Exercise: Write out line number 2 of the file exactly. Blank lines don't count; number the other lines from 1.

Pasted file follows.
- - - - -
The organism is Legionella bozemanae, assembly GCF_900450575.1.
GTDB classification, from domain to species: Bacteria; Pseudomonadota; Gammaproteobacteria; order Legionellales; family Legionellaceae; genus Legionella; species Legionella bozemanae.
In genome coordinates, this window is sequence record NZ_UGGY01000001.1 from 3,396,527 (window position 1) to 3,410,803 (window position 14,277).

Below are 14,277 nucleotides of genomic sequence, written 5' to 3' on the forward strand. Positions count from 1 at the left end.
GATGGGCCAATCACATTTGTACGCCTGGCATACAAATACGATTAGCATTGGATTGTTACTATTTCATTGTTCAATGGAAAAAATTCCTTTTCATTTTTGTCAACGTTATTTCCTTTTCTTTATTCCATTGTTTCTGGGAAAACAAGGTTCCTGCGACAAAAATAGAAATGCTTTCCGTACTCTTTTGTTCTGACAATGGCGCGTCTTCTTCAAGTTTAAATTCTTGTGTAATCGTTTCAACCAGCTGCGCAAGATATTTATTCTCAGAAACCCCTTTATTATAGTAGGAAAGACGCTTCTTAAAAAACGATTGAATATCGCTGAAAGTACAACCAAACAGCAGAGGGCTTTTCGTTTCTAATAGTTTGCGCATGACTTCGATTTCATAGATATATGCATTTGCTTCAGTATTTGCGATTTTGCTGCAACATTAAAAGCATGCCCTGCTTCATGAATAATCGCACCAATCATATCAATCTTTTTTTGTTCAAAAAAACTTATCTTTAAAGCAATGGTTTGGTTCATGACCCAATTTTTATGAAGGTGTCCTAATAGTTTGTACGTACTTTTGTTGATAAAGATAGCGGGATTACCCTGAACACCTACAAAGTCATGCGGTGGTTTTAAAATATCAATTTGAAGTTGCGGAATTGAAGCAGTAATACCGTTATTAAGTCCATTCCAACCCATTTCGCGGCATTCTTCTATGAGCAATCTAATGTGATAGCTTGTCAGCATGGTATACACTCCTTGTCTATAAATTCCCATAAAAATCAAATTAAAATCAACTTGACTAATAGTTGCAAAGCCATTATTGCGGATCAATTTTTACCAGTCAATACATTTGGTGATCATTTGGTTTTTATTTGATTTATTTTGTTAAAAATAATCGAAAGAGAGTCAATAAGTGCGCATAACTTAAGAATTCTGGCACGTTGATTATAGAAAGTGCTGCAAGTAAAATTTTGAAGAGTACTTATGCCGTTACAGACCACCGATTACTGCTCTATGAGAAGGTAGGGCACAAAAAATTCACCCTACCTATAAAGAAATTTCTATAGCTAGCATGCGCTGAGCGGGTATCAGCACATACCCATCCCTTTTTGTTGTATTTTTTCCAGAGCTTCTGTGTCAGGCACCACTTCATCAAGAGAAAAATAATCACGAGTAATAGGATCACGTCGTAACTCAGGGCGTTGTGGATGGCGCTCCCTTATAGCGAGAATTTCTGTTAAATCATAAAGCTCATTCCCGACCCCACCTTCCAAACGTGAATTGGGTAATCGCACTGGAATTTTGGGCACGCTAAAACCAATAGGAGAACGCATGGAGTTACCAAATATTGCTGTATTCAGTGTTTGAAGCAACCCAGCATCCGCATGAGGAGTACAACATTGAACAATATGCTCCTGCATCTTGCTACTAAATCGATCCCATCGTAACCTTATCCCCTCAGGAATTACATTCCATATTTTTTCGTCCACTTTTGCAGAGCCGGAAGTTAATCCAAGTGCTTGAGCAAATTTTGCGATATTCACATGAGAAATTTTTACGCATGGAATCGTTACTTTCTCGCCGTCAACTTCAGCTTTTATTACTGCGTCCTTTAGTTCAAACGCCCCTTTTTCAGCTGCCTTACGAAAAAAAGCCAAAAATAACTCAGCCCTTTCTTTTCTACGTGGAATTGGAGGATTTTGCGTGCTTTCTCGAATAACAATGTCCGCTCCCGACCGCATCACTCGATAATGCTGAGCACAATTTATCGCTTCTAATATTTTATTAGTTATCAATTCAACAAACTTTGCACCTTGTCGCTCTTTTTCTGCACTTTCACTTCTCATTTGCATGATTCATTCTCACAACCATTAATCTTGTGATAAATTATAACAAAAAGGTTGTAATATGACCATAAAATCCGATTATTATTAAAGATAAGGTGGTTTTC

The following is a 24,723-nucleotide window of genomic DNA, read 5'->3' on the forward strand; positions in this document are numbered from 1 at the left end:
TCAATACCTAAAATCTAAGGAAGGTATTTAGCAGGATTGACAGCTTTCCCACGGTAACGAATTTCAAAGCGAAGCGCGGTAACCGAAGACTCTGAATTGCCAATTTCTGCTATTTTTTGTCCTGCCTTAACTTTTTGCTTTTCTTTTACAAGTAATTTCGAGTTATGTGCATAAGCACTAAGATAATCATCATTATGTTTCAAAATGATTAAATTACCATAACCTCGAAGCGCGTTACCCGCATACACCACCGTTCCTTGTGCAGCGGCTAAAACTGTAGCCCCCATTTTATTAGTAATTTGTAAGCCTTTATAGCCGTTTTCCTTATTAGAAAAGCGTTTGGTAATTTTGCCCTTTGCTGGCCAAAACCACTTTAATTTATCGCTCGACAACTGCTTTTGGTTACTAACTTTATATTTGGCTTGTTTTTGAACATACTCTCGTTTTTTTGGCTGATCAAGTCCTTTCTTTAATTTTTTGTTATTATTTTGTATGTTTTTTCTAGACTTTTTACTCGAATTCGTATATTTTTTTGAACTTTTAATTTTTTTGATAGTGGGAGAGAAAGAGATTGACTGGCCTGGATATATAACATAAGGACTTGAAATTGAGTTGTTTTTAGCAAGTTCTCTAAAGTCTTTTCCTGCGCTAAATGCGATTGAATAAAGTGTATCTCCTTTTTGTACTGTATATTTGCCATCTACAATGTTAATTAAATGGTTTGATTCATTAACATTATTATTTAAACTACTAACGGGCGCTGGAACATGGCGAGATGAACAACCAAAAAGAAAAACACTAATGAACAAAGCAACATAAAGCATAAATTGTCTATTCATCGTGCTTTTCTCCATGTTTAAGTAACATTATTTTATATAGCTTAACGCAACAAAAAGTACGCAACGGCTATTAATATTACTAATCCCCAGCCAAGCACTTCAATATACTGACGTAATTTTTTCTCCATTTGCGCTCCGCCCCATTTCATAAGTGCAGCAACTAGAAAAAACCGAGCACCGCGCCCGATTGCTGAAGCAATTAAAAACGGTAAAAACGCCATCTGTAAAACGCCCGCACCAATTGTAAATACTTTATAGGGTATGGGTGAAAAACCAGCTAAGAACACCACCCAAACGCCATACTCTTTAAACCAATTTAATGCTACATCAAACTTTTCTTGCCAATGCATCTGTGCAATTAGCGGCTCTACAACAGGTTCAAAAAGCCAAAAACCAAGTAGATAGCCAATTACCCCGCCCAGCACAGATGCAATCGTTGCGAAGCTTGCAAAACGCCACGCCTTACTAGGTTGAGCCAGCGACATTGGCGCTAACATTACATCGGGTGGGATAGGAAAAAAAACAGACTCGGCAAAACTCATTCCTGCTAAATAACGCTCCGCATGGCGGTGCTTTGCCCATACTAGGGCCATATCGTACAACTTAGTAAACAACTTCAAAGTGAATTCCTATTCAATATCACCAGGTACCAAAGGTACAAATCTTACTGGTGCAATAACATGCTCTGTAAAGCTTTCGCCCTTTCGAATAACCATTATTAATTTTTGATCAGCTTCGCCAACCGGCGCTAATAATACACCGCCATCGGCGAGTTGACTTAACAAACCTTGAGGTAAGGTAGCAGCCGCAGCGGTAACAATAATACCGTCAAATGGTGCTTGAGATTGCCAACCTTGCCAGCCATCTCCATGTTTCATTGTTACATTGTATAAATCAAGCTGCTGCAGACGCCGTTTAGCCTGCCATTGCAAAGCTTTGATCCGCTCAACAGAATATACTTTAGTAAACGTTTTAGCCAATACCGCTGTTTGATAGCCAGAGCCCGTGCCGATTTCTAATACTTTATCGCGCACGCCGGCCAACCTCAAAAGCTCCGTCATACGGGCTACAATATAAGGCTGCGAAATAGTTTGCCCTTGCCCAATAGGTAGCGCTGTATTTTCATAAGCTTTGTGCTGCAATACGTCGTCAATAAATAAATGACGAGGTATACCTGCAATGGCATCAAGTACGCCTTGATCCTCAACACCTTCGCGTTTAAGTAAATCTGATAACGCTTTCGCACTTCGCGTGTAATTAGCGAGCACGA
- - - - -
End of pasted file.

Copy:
GTDB classification, from domain to species: Bacteria; Pseudomonadota; Gammaproteobacteria; order Legionellales; family Legionellaceae; genus Legionella; species Legionella bozemanae.